Cloverfield Paradox is the latest instalment in the Cloverfield franchise, masterminded by JJ Abrams, and one of the more interesting series around at the moment in terms of both content and marketing strategy. After a largely web-based teaser campaign, 2008’s Cloverfield (directed by Matt Reeves), a monster movie with a found footage conceit, was launched to critical and popular acclaim. Then a whole eight years later its pseudo-sequel, or possibly “sidequel”, was sneaked out fairly quietly. 10 Cloverfield Lane (directed by Dan Trachtenberg) was a pleasant surprise in every way. It is a tight, riveting Hitchcockian psycho-thriller that for much of the screen time may have existed in a different universe altogether to the original.
So, it is true to form that Cloverfield Paradox would have a really sneaky surprise release – it was only picked up very recently by Netflix, and teased during the Superbowl on Sunday 4th February minutes before its availability. It is also consistent that it would have a new set of characters in an altogether different film genre. This time, it’s horror sci-fi.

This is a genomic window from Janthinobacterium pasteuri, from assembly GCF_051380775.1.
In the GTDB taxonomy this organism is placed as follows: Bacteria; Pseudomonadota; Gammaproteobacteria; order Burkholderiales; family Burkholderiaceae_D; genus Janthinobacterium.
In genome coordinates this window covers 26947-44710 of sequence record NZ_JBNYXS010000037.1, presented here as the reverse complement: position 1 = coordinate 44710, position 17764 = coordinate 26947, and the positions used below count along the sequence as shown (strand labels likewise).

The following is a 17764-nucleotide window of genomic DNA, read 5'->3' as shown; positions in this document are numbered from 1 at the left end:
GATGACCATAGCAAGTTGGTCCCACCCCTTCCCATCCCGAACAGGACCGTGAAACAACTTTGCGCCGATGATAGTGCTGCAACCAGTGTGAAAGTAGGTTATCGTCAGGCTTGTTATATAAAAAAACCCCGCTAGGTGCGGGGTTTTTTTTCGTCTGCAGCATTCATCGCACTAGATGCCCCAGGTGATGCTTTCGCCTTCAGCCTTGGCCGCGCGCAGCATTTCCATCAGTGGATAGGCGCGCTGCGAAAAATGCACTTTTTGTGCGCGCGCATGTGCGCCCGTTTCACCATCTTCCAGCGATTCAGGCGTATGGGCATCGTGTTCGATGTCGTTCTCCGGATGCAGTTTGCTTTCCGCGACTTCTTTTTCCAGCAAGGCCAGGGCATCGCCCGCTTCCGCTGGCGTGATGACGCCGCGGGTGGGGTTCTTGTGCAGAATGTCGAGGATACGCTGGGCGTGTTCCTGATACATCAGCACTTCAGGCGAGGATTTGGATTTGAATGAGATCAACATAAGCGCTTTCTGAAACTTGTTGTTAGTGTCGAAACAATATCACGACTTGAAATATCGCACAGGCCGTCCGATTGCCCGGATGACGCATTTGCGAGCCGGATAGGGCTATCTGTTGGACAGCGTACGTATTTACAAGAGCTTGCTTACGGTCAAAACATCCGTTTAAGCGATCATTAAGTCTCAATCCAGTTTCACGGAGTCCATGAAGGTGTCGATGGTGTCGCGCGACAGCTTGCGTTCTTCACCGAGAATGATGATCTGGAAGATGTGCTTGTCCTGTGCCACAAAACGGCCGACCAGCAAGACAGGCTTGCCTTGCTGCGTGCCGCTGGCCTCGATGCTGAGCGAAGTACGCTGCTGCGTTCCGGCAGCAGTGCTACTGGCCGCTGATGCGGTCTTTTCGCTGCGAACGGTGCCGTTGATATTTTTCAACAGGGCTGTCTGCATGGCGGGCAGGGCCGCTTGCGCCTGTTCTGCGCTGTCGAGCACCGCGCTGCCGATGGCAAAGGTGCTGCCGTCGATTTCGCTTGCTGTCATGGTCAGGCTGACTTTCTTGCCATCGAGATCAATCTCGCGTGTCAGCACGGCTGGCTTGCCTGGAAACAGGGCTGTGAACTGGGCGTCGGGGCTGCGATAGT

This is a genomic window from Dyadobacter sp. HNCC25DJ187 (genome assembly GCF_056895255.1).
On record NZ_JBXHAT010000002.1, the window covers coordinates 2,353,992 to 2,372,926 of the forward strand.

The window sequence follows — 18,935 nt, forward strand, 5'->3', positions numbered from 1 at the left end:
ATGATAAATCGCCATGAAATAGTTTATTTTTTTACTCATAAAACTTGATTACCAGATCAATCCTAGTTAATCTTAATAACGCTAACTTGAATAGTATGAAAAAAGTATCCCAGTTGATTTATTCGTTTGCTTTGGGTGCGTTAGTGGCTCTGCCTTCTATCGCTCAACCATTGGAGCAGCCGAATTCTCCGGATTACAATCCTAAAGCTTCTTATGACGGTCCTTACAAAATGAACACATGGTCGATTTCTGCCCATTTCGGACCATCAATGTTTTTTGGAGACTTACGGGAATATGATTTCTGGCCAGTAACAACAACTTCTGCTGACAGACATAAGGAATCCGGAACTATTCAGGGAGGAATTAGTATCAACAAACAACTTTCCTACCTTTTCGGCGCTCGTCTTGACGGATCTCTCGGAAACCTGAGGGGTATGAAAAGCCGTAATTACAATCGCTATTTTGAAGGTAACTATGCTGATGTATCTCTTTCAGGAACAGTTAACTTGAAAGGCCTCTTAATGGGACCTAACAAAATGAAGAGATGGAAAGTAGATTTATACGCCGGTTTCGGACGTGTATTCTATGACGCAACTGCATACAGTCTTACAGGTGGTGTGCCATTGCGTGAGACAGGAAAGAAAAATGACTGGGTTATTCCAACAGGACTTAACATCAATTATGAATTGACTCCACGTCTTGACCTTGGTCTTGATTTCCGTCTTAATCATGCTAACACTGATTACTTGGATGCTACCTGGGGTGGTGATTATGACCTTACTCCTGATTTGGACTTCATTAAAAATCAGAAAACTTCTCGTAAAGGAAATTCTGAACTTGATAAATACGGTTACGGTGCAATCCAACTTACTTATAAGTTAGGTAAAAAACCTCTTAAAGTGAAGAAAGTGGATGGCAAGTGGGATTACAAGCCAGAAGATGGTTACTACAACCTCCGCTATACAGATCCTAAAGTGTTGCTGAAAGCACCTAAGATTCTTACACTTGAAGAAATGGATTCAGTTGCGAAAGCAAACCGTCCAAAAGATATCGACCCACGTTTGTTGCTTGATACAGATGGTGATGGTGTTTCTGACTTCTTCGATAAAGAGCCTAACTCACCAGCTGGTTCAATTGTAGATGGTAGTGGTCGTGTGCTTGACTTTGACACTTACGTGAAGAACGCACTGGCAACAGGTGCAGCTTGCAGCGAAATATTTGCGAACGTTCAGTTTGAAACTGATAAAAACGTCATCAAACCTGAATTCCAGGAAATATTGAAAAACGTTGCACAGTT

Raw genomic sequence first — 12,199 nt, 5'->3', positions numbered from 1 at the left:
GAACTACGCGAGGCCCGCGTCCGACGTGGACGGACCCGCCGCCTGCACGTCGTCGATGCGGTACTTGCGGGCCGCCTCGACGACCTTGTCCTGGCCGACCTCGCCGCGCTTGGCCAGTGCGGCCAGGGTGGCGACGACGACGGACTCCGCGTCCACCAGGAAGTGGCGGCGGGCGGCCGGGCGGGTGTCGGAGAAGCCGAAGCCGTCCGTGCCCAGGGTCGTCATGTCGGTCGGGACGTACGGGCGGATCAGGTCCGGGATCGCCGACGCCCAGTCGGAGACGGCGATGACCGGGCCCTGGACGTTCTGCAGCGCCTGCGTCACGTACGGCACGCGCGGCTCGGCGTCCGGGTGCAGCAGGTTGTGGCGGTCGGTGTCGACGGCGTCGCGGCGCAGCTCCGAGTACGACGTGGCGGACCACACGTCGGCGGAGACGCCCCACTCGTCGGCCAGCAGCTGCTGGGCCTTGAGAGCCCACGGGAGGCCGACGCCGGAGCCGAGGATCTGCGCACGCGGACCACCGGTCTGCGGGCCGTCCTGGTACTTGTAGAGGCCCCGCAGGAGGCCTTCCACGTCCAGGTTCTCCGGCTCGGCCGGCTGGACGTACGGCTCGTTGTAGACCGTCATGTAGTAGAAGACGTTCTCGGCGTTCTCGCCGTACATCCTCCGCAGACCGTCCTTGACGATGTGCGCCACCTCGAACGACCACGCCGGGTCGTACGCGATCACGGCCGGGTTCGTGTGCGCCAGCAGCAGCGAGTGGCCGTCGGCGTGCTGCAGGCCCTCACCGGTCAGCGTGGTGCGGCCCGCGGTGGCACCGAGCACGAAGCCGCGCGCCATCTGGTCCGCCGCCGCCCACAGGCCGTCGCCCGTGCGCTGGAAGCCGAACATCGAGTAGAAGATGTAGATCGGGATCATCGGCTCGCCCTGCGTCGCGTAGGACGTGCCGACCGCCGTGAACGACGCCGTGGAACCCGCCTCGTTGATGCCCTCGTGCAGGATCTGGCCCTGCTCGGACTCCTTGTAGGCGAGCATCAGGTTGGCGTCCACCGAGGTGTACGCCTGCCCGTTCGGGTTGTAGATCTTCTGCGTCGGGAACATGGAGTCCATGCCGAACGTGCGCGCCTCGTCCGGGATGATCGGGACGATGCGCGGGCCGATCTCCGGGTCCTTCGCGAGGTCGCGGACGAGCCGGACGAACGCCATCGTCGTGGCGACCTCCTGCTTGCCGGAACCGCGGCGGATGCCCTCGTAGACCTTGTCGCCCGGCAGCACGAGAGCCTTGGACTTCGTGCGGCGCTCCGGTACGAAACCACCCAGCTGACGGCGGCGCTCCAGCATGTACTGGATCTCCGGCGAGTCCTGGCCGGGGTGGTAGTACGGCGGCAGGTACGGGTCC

The film is directed by Julius Onah and stars an ensemble cast of talented actors that includes Gugu Mbatha-Raw, Ziyi Zhang, David Oyelowo and Daniel Brühl. They play an international collection of navigators, engineers and the like on a last-ditch attempt in space to solve earth’s critical energy issues and consequently its impending world war. To do so, they will have to attempt some tricky and dangerous things with a particle accelerator on a station above the earth. Meddling with forces somewhat beyond their control, they find themselves crashing into another dimension. Then the story turns into a haunted house in space.
The premise is interesting enough, but this movie suffers from an inability to ever really get unclogged from its narrative issues. Like too many ensemble cast films, this one has a slew of aborted attempts to develop individual narratives, and not enough building of relationships between the characters. One case would be the ship’s doctor known as ‘Monk’. In one scene, it is established that where some see him as an ignorant zealot, others respect him as a spiritual leader. But nothing more comes of this. This is one of those big films that feels like too many cooks had a hand in the pie. The body horror elements are not built suspensefully, and are undercut by clumsy staging and a limping humour that does nothing but muddy the tone, sucking tension out of the story.
Connections to the rest of the Cloverfield narrative are not entirely spelled out, although the main elements can be surmised, and for this reason, the completists may find this movie a mildly diverting experience. Unfortunately, Cloverfield Paradox doesn’t offer much more.